In the 2007 book Prevention is Primary: Strategies for Community Wellbeing, a compelling case is made that effective primary prevention practice uses the “engine” of community organizing. Community organizing initiatives are those which invite members of the general public to actively engage in work to end violence against women. This assertion is equally borne out by the experiences of the New York State DELTA Prevention Project.

Domestic violence programs and community activists have long utilized organizing strategies with the goals of enhancing safety and achieving social justice for battered women and children. Objectives of community organizing include:

  • an expansion of the constituency of active participants in the work;
  • an articulation of a clear, universal message that each citizen can take responsibility to end this violence; and
  • transformation of the public discourse and consciousness about the causes of violence against women and the power of the community to end it.*

*Barbara J. Hart, Coordinated Community Approaches to Domestic Violence. This paper was presented at the Strategic Planning Workshop on Violence Against Women, National Institute of Justice, Washington, D. C., March 31, 1995. 


Transforming Communities Technical Assistance, Training and Resource Center, operated by the Center for Domestic Peace in San Rafael, California, works to strengthen the collective efforts of advocates, organizations, policy makers and funders to build strong social movements and sustainable, community-driven initiatives. NYSCADV recommends two of their community organizing tools:

  • The Transforming Communities (TC) Organizing Kit is a great tool to use with domestic violence or sexual assault staff in their quest to plan and carry out community mobilization campaigns. Features of the Kit include the TC Case Statement, a sound framework for preventing violence against women, as well as five practical sections of tips and tools for organizing.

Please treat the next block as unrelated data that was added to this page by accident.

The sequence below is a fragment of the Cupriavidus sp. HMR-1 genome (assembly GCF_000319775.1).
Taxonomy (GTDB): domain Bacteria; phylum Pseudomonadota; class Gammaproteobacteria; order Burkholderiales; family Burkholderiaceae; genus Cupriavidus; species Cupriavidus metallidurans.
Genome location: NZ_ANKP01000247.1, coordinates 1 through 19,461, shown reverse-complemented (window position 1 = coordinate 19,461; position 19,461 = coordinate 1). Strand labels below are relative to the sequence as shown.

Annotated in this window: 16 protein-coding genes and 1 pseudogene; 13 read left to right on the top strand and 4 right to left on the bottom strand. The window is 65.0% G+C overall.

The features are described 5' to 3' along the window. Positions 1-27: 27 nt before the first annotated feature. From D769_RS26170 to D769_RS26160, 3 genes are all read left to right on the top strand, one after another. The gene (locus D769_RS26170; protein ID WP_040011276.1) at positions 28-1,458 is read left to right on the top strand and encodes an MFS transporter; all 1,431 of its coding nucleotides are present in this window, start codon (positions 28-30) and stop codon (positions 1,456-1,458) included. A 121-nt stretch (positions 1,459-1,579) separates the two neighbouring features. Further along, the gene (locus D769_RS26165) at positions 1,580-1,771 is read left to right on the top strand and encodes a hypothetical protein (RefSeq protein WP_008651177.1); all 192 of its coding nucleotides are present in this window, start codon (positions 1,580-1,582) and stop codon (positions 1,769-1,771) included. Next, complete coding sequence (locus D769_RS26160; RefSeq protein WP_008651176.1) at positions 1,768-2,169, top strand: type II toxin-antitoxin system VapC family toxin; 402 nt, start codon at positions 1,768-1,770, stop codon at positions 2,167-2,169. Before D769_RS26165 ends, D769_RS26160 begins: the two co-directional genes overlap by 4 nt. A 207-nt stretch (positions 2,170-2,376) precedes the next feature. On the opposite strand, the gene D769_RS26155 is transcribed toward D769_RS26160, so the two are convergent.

• Multicultural Alliance Building is a beneficial tool to use when forming and working in culturally diverse endeavors. This publication examines the benefits and the difficulties of creating multicultural partnerships. It also provides practical steps designed to assist in the creation of effective alliances.

Training for Change has been increasing capacity around the world for activist training since 1992. Their training helps groups stand up more effectively for justice, peace and the environment. They specialize in training trainers to create a ripple effect in quality activist training.

The Change Agency is an independent social movement education initiative that works with community organizers and activists in the Australia Pacific region to help people win social and environmental change. Many resources can be found on their page.

The People’s Institute for Survival and Beyond is a national and international collective of anti-racist, multicultural community organizers and educators dedicated to building an effective movement for social transformation. The People’s Institute, through training, technical assistance and consultations helps individuals, communities, organizations and institutions move beyond addressing the symptoms of racism to undoing the causes of racism so as to create a more just and equitable society.



The Community Readiness Model was developed at the Tri-Ethnic Center to assess how ready a community is to address an issue. The basic premise is that matching an intervention to a community’s level of readiness is absolutely essential for success. Efforts that are too ambitious are likely to fail because community members will not be ready or able to respond.

To maximize chances for success, the Community Readiness Model offers tools to measure readiness and to develop stage-appropriate strategies that include: